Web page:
But, I observe, in the second place, that there are those who may discard the notion of retaining any particular condition of life and yet they would preserve unbroken some of its relations. They may not keep the freshness of youth, or prevent the intrusion of trouble, or shut out the claims of responsibility, or the demands for effort;—they may not achieve anything of this kind; and they do not wish to achieve it; but they would build a tabernacle to LOVE, and keep the objects of dear affection safe within its enclosure. "Joy, sorrow, poverty, riches, youth, decay, let these come as they must," say they, "in the flow of Providence; but let the heart's sanctuaries remain unbroken, and let us in all this chance find the presence and the ministration of those we love." And, common as the sight is, we must always contemplate with a fresh sadness this sundering of family bonds; this cancelling(sic) of the dear realities of home; this stealing in of the inevitable gloom; this vacating of the chair, the table, and the bed; this vanishing of the familiar face into darkness; this passage from communion to memory; this diminishing of love's orb into narrower phases,—into a crescent,—into a shadow. Surely, however broad the view we take of the universe, a real woe, a veritable experience of suffering, amidst this boundless benificence, reaching as deep as the heart's core, is this old and common sorrow;—the sorrow of woman for her babes, and of man for his helpmate, and of age for its prop, and of the son for the mother that bore him, and of the heart for the hearts that once beat in sympathy, and of the eyes that hide vacancies with tears. When these old stakes are wrenched from their sockets, and these intimate cords are snapped, one begins to feel his own tent shake and flap in the wind that comes from eternity, and to realize that there is no abiding tabernacle here.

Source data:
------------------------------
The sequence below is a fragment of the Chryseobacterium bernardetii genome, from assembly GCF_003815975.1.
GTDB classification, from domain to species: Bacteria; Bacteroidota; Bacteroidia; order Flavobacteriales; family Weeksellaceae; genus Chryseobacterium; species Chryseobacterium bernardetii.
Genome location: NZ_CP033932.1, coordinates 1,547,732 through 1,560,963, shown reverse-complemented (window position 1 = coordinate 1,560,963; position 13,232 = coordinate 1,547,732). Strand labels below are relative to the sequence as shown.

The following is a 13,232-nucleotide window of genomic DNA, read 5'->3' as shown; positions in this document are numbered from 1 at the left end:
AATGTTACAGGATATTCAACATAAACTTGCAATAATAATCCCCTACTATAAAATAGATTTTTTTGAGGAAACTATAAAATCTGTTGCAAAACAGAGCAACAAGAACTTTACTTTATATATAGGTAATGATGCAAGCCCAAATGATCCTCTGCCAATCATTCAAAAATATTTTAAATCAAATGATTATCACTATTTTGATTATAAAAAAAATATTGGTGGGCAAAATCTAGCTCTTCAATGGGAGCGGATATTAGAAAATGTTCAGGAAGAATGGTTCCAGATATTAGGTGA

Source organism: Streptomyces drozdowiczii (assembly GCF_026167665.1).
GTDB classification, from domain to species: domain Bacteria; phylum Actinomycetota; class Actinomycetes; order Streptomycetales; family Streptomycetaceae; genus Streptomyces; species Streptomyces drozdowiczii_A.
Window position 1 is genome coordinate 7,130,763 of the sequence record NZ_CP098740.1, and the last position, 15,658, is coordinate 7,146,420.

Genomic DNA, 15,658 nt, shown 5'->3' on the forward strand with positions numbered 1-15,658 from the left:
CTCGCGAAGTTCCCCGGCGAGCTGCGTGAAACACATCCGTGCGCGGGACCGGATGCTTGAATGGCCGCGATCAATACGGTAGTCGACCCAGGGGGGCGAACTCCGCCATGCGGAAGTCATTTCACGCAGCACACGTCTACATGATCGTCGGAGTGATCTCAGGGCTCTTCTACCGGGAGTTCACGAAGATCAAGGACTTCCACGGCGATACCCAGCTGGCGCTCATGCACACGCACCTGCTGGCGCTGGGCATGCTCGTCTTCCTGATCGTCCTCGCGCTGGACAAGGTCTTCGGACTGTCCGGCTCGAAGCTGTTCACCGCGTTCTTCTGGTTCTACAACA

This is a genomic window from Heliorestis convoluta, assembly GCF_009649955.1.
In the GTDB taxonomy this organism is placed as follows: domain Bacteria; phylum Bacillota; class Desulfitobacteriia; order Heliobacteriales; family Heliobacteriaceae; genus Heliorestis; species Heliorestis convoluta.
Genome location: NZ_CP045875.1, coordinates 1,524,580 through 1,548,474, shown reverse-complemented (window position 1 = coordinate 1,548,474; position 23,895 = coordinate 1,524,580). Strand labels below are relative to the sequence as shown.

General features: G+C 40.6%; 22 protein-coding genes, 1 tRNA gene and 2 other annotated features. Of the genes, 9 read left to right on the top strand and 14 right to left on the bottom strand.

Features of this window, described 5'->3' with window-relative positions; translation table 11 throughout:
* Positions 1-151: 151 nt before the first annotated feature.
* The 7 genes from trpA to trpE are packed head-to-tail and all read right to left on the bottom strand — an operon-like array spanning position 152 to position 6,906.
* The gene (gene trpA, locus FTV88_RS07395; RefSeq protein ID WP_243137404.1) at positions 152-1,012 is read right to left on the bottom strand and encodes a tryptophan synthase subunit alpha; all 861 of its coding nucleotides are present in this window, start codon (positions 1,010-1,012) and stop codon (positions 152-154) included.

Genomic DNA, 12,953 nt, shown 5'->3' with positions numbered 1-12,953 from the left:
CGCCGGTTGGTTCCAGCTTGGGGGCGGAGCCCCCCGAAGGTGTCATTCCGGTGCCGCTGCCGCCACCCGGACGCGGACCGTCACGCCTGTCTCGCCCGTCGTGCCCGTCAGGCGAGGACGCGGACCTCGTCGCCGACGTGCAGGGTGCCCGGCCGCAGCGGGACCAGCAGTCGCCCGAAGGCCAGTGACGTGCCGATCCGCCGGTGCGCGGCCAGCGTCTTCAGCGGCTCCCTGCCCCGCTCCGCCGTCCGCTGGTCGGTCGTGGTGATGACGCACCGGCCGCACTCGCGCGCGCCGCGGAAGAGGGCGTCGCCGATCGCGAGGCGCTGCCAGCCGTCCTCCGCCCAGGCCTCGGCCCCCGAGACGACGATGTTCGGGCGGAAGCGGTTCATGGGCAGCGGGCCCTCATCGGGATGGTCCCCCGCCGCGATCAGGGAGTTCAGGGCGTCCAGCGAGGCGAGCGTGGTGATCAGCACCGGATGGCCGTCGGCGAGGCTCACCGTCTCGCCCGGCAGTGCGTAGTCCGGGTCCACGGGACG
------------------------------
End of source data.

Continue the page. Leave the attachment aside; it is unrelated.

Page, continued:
But ought we really to wish that these relations might remain unbroken, and to murmur because it is not so? We shall be able to answer this question in the negative, I think,—however hard it may be to do so,—when we consider, in the first place, that this breaking up and separation are inevitable. For we may be assured that whatever in the system of things is inevitable is beneficent. The dissolution of these bonds comes by the same law as that which ordains them; and we may be sure that the one—though it plays out of sight, and is swallowed up in mystery—is as wise and tender in its purpose as the other. It is very consoling to recognize the Hand that gave in the Hand that takes a friend, and to know that he is borne away in the bosom of Infinite Gentleness, as he was brought here. It is the privilege of angels, and of a faith that brings us near the angels, to always behold the face of our Father in Heaven; and so we shall not desire the abrogation of this law of dissolution and separation. We shall strengthen ourselves to contemplate the fact that the countenances we love must change, and the ties that are closest to our hearts will break; and we shall feel that it ought to be, because it must be,—because it is an inevitability in that grand and bounteous scheme in which stars rise and set, and life and death play into each other.